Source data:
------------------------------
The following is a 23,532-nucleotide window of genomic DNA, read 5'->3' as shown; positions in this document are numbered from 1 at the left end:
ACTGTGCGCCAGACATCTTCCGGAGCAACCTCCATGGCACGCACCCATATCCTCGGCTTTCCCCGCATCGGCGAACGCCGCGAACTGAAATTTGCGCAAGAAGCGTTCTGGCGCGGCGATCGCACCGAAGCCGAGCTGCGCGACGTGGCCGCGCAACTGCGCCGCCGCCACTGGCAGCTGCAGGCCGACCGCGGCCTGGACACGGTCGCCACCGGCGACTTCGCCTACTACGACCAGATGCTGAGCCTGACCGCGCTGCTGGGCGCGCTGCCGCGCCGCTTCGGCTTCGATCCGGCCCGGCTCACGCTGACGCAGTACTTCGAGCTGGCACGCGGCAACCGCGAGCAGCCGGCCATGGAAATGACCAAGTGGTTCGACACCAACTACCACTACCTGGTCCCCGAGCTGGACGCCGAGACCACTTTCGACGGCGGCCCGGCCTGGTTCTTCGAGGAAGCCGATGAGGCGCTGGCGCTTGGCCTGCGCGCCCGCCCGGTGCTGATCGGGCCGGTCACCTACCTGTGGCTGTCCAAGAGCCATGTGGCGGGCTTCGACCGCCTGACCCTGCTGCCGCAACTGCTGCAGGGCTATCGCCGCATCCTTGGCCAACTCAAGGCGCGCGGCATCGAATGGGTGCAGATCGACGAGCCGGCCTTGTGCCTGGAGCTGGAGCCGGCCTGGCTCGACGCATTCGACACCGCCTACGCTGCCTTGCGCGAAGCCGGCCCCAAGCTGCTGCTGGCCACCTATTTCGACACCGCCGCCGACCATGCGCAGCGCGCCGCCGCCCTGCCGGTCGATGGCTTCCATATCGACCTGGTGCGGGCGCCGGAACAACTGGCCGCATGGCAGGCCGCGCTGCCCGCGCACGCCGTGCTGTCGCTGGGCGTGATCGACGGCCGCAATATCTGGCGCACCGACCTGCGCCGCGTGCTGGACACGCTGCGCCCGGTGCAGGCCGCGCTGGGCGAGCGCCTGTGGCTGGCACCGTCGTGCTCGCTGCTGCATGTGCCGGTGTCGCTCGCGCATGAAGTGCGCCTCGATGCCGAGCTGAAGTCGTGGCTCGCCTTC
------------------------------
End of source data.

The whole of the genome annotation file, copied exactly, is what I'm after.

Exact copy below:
The following is a 23,532-nucleotide window of genomic DNA, read 5'->3' as shown; positions in this document are numbered from 1 at the left end:
ACTGTGCGCCAGACATCTTCCGGAGCAACCTCCATGGCACGCACCCATATCCTCGGCTTTCCCCGCATCGGCGAACGCCGCGAACTGAAATTTGCGCAAGAAGCGTTCTGGCGCGGCGATCGCACCGAAGCCGAGCTGCGCGACGTGGCCGCGCAACTGCGCCGCCGCCACTGGCAGCTGCAGGCCGACCGCGGCCTGGACACGGTCGCCACCGGCGACTTCGCCTACTACGACCAGATGCTGAGCCTGACCGCGCTGCTGGGCGCGCTGCCGCGCCGCTTCGGCTTCGATCCGGCCCGGCTCACGCTGACGCAGTACTTCGAGCTGGCACGCGGCAACCGCGAGCAGCCGGCCATGGAAATGACCAAGTGGTTCGACACCAACTACCACTACCTGGTCCCCGAGCTGGACGCCGAGACCACTTTCGACGGCGGCCCGGCCTGGTTCTTCGAGGAAGCCGATGAGGCGCTGGCGCTTGGCCTGCGCGCCCGCCCGGTGCTGATCGGGCCGGTCACCTACCTGTGGCTGTCCAAGAGCCATGTGGCGGGCTTCGACCGCCTGACCCTGCTGCCGCAACTGCTGCAGGGCTATCGCCGCATCCTTGGCCAACTCAAGGCGCGCGGCATCGAATGGGTGCAGATCGACGAGCCGGCCTTGTGCCTGGAGCTGGAGCCGGCCTGGCTCGACGCATTCGACACCGCCTACGCTGCCTTGCGCGAAGCCGGCCCCAAGCTGCTGCTGGCCACCTATTTCGACACCGCCGCCGACCATGCGCAGCGCGCCGCCGCCCTGCCGGTCGATGGCTTCCATATCGACCTGGTGCGGGCGCCGGAACAACTGGCCGCATGGCAGGCCGCGCTGCCCGCGCACGCCGTGCTGTCGCTGGGCGTGATCGACGGCCGCAATATCTGGCGCACCGACCTGCGCCGCGTGCTGGACACGCTGCGCCCGGTGCAGGCCGCGCTGGGCGAGCGCCTGTGGCTGGCACCGTCGTGCTCGCTGCTGCATGTGCCGGTGTCGCTCGCGCATGAAGTGCGCCTCGATGCCGAGCTGAAGTCGTGGCTCGCCTTC